Is Mount Marcy, the highest peak in New York, the Queen of the Adirondacks, for you?
Mount Marcy, the peak of the extremes
Located in the Adirondacks High Peaks region, Mount Marcy, at 5'344 ft, is the highest peak in New York state, and the 6th highest in the North East, a list topped by Mount Washington at 6'288. Mount Katahdin, in Maine, is just after at 5'268 ft. In addition to be one of the highest peaks, it's also one of the most remote as it lies well over 6.8 miles (11km) from the nearest trailhead.
Starting the hike
The summit can be reached from almost all directions; the most popular trail (and shortest, even though all is relative) is the Van Hoevenberg starting at the Adirondack loj, then back the same way for a distance of about 15 miles (24 km), and an elevation of a little more than 3,000 ft (900 ft) between the trail head and the summit. Even though all trails are clearly marked, don't forget a map; high peaks maps can be very general, so the best is to print this more localized map by the National Geographic.
The same trail leads to other popular peaks, such as Phelps, Table top, on the way up to Marcy, Gray and and Skylight to the South of it, and Algonquin and Iroquois to the west; for this reason, the parking lot at Adirondak loj can be very crowded - in the summer you should arrive before 7:30am to get a spot. Don't forget to sign in before you start the hike! (our advice ... put the time as well, you will thank us).
The Adirondak loj, maintained by the Adirondack Mountain club (ADK), offers many type of accommodations, from bunk beds, to cabins on Heart lake, to camp sites and lean-to's. Like the parking lot, they fill up quickly so plan in advance, or find a room in nearby Lake Placid (20-30 min drive) where you will find anything from a motel, to the Lake Placid Lodge, relais et Chateaux, or the renovated Lake House.
Despite or because of all those impressive numbers, the hike is very popular in summer time and during foliage season. The weather pattern and wind speed are not as drastic and impressive as Mt Washington, but wind of 40 to 75 miles an hour are not unheard of, so come prepared. In all cases, the old Adirondack adage applies - if you do not like the weather, just wait 10 minutes and it will change.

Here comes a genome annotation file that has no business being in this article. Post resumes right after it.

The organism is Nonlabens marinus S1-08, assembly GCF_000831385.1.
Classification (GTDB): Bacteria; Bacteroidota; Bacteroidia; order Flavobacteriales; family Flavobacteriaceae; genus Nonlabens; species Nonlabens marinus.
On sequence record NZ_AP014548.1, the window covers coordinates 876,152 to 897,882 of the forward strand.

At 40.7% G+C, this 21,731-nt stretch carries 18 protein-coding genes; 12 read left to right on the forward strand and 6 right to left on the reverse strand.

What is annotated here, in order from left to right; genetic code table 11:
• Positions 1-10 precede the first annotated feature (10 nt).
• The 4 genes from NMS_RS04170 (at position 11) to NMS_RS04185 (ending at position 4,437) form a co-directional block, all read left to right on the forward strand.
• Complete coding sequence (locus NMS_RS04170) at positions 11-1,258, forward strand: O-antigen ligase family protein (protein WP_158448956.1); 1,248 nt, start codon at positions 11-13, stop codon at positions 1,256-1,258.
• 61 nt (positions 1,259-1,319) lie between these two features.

The hike terrain goes from a first gentled forested section till the Marcy Dam, to a more challenging, still wooded, but very rocky trail up to the tree line, and then the final section above the tree line to the summit, where cairns will give you direction.
The Marcy Dam was built in the 1930's but by 2020 it will have disappeared. Heavily damaged by hurricane Irene in 2011, the New York State Department of Environmental Conservation (NYSDEC) estimated it to be too expensive to be rebuilt and is taking it down slowly but surely. This decision flows with the definition of the Adirondacks park, where "the principles of wilderness management include allowing rivers and streams to flow unfettered and to minimize human-made structures."
Marcy Dam is a favorite spot to get a head start on the hike and sleep over. Wether you are a camper, or using one of the few lean-to's, remember that this is black bear area and plan accordingly.
To the Tree Line
Once you leave the Marcy Dam, the trail becomes more challenging, or to put it in simple terms ... it's the start of the rocks, small and large, and it will never stop. Gone is the smooth forested path as you start your climb, westbound, to the summit.